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Policy / DCN perspectives on policy, law, and legislative news surrounding digital content

An unredacted view into Google’s unbridled ambition

October 28, 2021 | By Chris Pedigo, SVP Government Affairs – DCN @Pedigo_Chris

Google takes somewhere between 22% and 42% of all the money flowing through its ad system, according to the unredacted version of the Southern District of New York federal case, Texas v Google, which was unsealed last week. While we knew or suspected many of the revelations, surprising new details were uncovered including internal communications that expose just how big their ambitions are the and tactics they take. The case and the supporting evidence present a chilling and calculated effort by Google to squash all competition. There is much to unpack in the newly released documents, but I’ll focus on three aspects that jumped out to me.

Google fees

It has always been unclear how much Google charges when it is involved with an ad. However, the recent evidence shows that they charge on all sides of the transaction — and they charge a lot. The suit lays out the scope of Google’s ad business: “Google operates the largest electronic trading market in existence.” In fact, it appears that 75% of all ad impressions in the United States were served by Google’s Ad Manager. In Google’s words, “more daily transactions are made on AdX than on the NYSE and NASDAQ combined.” Eleven billion online ad spaces each day.

At the same time, Google owns the largest buy-side and sell-side advertising platforms. As one senior Google employee admitted, “(t)he analogy would be if Goldman or Citibank owned the NYSE.” More accurately, the analogy would be if Goldman or Citibank were a monopoly financial broker and owned the NYSE, which was a monopoly exchange.

And, because of this dominant position on all sides of the market, Google can charge monopoly rents. Most ad exchanges charge a take rate of four to five percent of ad spend. Google takes 22 to 42 percent. And, on top of that, Google charges another 10% if a publisher wants to divert inventory outside of Google’s system.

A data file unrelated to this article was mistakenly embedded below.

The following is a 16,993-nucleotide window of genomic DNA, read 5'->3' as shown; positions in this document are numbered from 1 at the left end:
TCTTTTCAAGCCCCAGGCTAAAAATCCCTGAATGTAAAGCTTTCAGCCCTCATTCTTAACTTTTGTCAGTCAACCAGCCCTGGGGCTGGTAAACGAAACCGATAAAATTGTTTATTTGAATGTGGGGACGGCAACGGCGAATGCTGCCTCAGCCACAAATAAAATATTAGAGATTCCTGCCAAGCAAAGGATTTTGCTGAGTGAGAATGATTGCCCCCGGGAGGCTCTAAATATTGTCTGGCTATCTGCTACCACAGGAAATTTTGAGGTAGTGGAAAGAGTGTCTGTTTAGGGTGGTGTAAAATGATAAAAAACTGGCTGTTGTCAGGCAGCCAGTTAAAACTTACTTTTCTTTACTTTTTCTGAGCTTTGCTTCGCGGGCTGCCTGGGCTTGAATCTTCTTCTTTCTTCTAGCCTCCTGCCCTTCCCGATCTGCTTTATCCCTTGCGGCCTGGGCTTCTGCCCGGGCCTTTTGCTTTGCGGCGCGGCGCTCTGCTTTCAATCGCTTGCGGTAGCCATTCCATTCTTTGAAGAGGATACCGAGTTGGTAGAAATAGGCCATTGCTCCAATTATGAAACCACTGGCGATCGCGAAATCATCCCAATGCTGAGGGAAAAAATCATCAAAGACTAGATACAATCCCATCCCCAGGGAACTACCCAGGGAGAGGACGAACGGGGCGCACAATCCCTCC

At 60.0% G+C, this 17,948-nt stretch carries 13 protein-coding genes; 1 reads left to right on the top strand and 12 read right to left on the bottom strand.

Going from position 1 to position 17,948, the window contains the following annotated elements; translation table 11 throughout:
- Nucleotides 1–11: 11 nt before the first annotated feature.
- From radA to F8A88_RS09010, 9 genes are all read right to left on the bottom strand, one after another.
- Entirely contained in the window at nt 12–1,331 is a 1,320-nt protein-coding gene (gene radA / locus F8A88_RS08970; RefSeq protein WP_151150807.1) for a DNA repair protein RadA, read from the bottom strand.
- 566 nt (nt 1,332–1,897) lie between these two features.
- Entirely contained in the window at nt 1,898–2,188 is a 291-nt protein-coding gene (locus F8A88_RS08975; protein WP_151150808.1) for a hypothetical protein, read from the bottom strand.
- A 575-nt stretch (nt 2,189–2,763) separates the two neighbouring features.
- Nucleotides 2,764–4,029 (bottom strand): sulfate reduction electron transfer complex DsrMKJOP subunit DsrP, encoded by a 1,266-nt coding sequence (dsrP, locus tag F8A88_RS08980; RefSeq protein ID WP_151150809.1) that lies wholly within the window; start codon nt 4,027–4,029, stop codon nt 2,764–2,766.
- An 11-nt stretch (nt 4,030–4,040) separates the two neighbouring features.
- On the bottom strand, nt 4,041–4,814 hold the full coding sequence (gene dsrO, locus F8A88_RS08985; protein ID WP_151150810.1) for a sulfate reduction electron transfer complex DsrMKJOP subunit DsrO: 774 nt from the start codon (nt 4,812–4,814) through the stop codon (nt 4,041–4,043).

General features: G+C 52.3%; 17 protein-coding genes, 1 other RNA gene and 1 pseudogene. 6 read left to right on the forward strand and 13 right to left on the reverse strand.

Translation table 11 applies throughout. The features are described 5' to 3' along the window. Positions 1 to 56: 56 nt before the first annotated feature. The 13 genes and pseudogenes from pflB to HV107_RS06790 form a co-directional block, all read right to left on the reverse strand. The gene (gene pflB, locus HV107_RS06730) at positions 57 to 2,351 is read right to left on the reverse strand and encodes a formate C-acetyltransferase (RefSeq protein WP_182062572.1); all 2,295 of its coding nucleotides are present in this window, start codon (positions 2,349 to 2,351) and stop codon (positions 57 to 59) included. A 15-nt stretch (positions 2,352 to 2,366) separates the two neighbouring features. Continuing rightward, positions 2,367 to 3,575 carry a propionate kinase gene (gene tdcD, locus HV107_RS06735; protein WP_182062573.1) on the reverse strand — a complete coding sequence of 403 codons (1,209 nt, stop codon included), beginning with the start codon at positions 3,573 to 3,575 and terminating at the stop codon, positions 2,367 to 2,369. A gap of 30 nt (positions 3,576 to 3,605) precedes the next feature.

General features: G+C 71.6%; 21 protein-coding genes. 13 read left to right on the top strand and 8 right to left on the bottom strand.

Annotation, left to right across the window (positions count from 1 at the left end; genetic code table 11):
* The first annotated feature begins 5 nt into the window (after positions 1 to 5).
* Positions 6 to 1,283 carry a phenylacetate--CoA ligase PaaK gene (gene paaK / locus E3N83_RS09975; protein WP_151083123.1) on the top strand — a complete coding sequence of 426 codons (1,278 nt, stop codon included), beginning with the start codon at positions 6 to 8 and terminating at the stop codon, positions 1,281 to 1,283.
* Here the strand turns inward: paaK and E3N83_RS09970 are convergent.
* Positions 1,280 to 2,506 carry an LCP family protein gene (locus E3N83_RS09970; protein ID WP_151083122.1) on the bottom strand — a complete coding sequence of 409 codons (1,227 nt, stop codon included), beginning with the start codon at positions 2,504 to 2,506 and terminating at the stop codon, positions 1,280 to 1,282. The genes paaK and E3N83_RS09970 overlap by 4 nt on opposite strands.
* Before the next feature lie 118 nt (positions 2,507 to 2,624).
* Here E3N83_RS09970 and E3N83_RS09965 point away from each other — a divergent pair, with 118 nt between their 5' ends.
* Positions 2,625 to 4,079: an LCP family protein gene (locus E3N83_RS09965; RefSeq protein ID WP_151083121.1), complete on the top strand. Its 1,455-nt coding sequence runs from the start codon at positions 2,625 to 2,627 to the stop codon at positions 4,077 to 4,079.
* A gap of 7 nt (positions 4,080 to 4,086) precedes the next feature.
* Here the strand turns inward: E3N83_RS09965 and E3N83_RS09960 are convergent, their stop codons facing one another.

Oh, and that’s just on the sell side. The suit lays out similar predatory fees and anticompetitive practices on the buy side as well.

Header bidding, an existential threat

When “header bidding” came along, it offered publishers the ability to make their ad inventory available to multiple ad exchanges simultaneously, fostering competition and innovation. Publishers hoped it would give them greater flexibility to monetize their ad inventory and increased leverage to negotiate better deal terms – something that would have resembled a healthy marketplace. Apparently, the very notion of header bidding hit hard at Google’s core.

As noted in the evidence, Google identified header bidding as an “existential threat.” In the unsealed complaint, we see that one of Google’s most senior executives declared eliminating the threat his top priority, which merited an “all-hands on deck approach” for the leadership team.

Then, in a stunning play to protect its dominance, Google struck a covert deal with Facebook. At the time, Facebook was actively considering getting into the header bidding space, which would have put them on a direct path of competition with Google. However, both companies recognized that they had more to gain by fixing the market for themselves than by competing openly.